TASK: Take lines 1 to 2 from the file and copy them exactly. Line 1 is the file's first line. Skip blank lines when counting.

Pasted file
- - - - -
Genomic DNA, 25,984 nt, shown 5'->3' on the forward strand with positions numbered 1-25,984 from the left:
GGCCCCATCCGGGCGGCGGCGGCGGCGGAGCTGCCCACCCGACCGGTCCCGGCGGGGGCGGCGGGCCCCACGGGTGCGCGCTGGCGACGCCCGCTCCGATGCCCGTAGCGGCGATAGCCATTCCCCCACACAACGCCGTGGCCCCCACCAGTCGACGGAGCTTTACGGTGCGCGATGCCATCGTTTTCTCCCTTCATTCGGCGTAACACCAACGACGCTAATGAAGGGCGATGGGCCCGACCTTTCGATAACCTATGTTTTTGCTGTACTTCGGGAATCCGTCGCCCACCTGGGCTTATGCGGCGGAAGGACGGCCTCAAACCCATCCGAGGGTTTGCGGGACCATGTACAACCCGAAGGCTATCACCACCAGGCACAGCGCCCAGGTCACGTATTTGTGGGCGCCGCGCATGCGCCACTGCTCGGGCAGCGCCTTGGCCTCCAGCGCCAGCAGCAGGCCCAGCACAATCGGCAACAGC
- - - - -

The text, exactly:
Genomic DNA, 25,984 nt, shown 5'->3' on the forward strand with positions numbered 1-25,984 from the left:
GGCCCCATCCGGGCGGCGGCGGCGGCGGAGCTGCCCACCCGACCGGTCCCGGCGGGGGCGGCGGGCCCCACGGGTGCGCGCTGGCGACGCCCGCTCCGATGCCCGTAGCGGCGATAGCCATTCCCCCACACAACGCCGTGGCCCCCACCAGTCGACGGAGCTTTACGGTGCGCGATGCCATCGTTTTCTCCCTTCATTCGGCGTAACACCAACGACGCTAATGAAGGGCGATGGGCCCGACCTTTCGATAACCTATGTTTTTGCTGTACTTCGGGAATCCGTCGCCCACCTGGGCTTATGCGGCGGAAGGACGGCCTCAAACCCATCCGAGGGTTTGCGGGACCATGTACAACCCGAAGGCTATCACCACCAGGCACAGCGCCCAGGTCACGTATTTGTGGGCGCCGCGCATGCGCCACTGCTCGGGCAGCGCCTTGGCCTCCAGCGCCAGCAGCAGGCCCAGCACAATCGGCAACAGC